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#5
Whatever I have laying around or can pick up cheap.

Since I only need analog on VHF, I picked up a used CDM-1550. I purchased a new remote head kit since new was cheaper than the inflated prices for used ones on e-Bay.
I already had programming software and cables for it at work, so bonus.

The other radio is one of my spares from my work system, so it was free.

Cheap, works fine, does what I need, and best of all I didn't need to purchasing programming software or cables.

Down the road a few years when I get a new truck, I'll see what I have laying around that I can use. Might go with a P25 digital if work/county stuff ever goes that way, but it's not looking like it anytime soon. I don't need high dollar radios to do what I need, just something that works, is reliable and reasonably priced.

Audio quality for both of them (CDM1550, NX900) is good with external Motorola speakers.
Accessories for the CDM are cheap, and getting cheaper.
Accessories for the Kenwood are basically free, since it's a work radio.
Programming ease - yep. Had the software/cables/RIB at work.
The CDM-1550 has 160 channels, so I've got a few for work, and the rest are of play. Plenty of space to program in the simplex channels and enough repeaters to cover most of the state. Probably have 20 - 30 left over slots.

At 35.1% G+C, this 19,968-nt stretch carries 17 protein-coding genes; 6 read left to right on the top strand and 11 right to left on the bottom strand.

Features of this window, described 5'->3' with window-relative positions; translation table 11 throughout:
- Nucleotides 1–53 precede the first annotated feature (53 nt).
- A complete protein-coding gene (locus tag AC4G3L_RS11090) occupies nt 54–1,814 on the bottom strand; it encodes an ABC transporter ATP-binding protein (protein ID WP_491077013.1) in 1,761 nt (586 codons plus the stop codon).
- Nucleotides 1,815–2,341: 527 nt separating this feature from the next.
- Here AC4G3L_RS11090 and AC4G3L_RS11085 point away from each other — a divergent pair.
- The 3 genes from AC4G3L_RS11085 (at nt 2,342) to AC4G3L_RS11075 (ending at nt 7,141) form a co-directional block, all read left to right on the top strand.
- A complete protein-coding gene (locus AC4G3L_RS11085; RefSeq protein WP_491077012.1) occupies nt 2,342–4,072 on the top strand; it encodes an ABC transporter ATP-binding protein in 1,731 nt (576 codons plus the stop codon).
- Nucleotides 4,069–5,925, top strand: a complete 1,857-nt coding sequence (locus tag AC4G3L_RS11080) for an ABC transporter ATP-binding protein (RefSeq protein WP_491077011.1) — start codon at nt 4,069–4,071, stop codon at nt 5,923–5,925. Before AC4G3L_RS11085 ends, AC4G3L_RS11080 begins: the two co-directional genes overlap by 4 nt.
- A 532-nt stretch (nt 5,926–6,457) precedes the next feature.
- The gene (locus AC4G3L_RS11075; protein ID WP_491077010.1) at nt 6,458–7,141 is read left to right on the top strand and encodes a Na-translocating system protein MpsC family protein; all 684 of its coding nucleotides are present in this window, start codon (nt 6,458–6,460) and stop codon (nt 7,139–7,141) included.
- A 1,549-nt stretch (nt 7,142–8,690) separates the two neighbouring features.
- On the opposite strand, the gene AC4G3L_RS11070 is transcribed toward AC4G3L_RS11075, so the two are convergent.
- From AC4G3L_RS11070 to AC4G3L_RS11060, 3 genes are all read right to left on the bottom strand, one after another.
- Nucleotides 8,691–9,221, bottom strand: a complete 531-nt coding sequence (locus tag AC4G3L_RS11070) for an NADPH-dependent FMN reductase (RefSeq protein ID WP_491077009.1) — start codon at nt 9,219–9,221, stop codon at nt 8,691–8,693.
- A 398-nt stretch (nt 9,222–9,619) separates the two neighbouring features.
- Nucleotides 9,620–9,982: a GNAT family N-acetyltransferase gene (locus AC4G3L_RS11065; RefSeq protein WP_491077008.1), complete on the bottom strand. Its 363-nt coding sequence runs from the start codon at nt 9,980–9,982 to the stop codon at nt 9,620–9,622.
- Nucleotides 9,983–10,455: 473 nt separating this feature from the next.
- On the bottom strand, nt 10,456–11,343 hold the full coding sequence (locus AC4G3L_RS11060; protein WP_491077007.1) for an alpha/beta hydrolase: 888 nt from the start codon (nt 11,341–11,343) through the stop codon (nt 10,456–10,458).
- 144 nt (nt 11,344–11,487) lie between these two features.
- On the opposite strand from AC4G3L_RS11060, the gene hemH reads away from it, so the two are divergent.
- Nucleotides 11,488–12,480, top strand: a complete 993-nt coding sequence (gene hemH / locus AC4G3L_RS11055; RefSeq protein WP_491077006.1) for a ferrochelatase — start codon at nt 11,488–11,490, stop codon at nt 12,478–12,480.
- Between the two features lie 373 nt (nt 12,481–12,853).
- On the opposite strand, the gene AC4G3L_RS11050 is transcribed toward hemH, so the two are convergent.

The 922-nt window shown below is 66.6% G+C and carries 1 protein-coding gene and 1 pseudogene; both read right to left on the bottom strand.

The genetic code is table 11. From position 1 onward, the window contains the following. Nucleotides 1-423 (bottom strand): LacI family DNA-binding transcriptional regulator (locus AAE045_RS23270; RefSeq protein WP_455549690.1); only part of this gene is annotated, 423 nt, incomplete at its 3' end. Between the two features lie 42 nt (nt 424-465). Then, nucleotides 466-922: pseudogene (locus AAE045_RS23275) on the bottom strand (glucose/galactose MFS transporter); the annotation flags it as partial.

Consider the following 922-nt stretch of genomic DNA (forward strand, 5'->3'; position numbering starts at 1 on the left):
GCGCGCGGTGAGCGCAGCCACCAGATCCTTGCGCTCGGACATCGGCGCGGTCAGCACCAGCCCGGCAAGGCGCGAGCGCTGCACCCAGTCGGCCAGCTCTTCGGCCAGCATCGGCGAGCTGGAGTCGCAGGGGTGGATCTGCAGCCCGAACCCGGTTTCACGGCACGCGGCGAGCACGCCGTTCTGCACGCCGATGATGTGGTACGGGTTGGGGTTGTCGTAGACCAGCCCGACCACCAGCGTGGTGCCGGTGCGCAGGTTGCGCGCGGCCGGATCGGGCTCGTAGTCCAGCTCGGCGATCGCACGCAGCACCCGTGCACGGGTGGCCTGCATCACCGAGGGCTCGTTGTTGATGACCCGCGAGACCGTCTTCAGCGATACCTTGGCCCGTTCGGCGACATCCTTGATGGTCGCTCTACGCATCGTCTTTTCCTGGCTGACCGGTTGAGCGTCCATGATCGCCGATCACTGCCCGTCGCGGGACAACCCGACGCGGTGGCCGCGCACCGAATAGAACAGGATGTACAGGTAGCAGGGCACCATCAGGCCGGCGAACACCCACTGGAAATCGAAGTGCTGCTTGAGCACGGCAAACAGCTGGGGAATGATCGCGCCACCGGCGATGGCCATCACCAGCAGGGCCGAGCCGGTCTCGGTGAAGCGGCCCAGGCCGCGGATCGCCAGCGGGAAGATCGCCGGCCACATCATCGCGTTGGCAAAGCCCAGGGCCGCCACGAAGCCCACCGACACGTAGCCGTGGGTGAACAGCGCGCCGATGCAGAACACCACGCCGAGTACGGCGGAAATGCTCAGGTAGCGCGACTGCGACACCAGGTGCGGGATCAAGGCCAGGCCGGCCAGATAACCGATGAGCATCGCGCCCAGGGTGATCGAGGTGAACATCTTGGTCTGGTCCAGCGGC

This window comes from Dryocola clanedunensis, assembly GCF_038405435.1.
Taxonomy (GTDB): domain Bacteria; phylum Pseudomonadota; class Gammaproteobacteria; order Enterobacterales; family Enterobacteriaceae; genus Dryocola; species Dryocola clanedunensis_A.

Cost = Free or Cheap. My two favorite flavors.
 
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#7
For straight up analogue? I really like the TK-7/8180 mobiles. Straight forward to program. Lots of channels, lots of zones. Display is nice, clear and easy to read. Software runs on a very wide varieties of operating systems, and is very stable. Audio is decent.

While I do not own nor used the TK-2/3180 portables, they are the companion to the mobiles. Programming is the same. The feature sets are virtually the same, and use, AFAIK, use the same firmware.

For DMR, all I have used are CS700 and XPR6550. I really like the CS700 for amateur use, although I want to upgrade it to a CS750. I have only used the XPR6550 on a linked CAP+ system. I did not like them a whole lot.

No P25 experience so nothing to recommend that way

NXDN NX2/700. Great mobiles and portables. Software is just as simple as the TKx180 series, but with digital portions. Mobiles have the exact same footprint as the x180 mobiles.